Balcony, Deck, Stairway and Walkway Inspections for California Residential Landlords

Apartment building

October 2018

California SB 721 requires inspections of wooden exterior elevated elements with load bearing components (i.e. decks, balconies, stairways and walkways). The initial inspection must occur by January 1, 2025, and future inspections every 6 years.

The new law applies to buildings with 3 or more multifamily dwelling units that have balconies, decks, porches, stairways, walkways, and entry structures that extend beyond exterior walls of the building, which have a walking surface that is elevated more than six feet above ground level, are designed for human occupancy or use, and which rely in whole or in substantial part on wood or wood-based products for structural support or stability of the exterior elevated element.

The inspection must be completed by a licensed architect; licensed civil or structural engineer; a building contractor holding “A,” “B,” or “C-5” license classifications issued by the California Contractors’ State License Board, with a minimum of five years’ experience as a holder of the license classifications in constructing multistory wood frame buildings; or an individual certified as a building inspector or building official. The inspection report must contain specified items and a copy of the inspection report must be presented to building owner within 45 days of the completion of the inspection. Copies of the reports must be maintained in the building owner’s records for 2 inspection cycles, and must be disclosed and delivered to the buyer if the building is sold.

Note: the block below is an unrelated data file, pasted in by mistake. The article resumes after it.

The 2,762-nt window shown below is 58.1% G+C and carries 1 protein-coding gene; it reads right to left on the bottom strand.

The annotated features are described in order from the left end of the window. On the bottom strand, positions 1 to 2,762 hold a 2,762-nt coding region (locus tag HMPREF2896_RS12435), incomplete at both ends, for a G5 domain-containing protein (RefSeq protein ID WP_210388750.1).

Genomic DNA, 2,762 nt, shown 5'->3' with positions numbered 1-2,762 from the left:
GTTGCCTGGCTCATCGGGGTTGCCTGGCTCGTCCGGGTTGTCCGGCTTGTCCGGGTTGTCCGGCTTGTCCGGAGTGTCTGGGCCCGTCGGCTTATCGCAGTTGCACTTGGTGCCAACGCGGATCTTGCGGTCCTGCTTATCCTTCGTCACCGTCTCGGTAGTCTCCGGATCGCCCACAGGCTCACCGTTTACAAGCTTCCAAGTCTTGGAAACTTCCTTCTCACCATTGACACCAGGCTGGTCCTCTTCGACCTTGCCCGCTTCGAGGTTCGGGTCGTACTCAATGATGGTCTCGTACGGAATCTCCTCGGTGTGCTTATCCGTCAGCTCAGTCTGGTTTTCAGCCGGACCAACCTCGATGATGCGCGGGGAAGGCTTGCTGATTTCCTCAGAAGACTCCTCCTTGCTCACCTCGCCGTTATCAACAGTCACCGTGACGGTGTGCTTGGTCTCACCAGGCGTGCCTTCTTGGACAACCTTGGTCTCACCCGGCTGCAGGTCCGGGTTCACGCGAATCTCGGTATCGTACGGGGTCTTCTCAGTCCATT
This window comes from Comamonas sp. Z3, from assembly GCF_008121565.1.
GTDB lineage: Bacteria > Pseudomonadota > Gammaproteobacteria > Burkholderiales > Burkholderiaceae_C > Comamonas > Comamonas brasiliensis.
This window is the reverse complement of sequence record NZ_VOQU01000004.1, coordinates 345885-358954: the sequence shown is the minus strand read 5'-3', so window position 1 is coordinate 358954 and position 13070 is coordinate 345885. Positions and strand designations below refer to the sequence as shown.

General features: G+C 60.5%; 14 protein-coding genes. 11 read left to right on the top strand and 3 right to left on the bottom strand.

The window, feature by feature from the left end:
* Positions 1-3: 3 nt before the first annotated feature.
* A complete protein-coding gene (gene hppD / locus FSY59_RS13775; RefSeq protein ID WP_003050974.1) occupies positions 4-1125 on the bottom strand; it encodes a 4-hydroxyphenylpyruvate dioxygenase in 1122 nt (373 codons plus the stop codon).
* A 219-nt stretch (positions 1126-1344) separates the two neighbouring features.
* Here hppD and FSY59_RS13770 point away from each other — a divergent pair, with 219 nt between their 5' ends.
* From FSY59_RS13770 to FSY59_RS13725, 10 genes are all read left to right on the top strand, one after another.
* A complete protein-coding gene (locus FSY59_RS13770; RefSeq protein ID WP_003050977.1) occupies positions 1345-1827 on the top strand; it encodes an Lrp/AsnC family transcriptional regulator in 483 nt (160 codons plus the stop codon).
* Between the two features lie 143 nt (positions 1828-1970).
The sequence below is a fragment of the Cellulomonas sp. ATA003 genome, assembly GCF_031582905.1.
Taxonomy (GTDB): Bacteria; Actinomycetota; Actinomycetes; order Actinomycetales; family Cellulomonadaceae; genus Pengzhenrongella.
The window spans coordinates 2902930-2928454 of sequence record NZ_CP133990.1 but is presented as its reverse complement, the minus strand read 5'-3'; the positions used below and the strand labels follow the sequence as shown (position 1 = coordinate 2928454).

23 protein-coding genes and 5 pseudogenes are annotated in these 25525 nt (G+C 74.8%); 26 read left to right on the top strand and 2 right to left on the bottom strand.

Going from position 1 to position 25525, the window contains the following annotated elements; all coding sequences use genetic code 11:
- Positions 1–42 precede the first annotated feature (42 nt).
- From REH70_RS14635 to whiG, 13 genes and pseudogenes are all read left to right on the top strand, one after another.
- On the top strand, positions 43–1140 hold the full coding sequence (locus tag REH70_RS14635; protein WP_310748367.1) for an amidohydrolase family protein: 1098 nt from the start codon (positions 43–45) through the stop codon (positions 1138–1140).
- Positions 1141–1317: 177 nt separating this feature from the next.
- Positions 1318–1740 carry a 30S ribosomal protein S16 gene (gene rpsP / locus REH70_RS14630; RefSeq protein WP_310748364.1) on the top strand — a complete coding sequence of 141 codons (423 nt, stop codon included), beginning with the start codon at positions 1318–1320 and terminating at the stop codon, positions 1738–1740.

If the inspection reveals conditions that pose an immediate hazard to the safety of the occupants, the inspection report must be delivered to the owner of the building within 15 days and emergency repairs be undertaken with notice given to the local enforcement agency. Nonemergency repairs must be completed within 120 days unless an extension is granted by the local authorities. Repairs cannot be completed by the same party that is conducting the inspection.

Local enforcement agencies are authorized to recover enforcement costs and must send a 30-day corrective notice to the owner of the building if repairs are not completed on time. There are specified civil penalties and liens against the property if the owner fails to comply.

The law does not apply to common interest developments.

Any building proposed for conversion to condominiums to be sold to the public after January 1, 2019, must have the required inspection conducted before the first close of escrow of a separate interest in the project, and would require the inspection report and written confirmation by the inspector that any recommended repairs or replacements have been completed to be submitted to, among others, the Department of Real Estate and included in certain required statements and reports, as specified.

SB 721 modifies Civil Code §1954 to allow landlord entry into a dwelling to comply with the new requirements. It also implements new Health & Safety Code §17973.

The text of the new and revised code sections appears in the downloadable pdf.

Kimball, Tirey & St. John LLP is a full service real estate law firm representing residential and commercial property owners and managers. This article is for general information purposes only. While KTS provides clients with information on legislative changes, our courtesy notifications are not meant to be exhaustive and do not take the place of legislative services or membership in trade associations. Our legal alerts are provided on selected topics and should not be relied upon as a complete report of all new changes of local, state, and federal laws affecting property owners and managers. Laws may have changed since this article was published. Before acting, be sure to receive legal advice from our office. For contact information, please visit our website: For past Legal Alerts, Questions & Answers and Legal Articles, please consult the resource section of our website.

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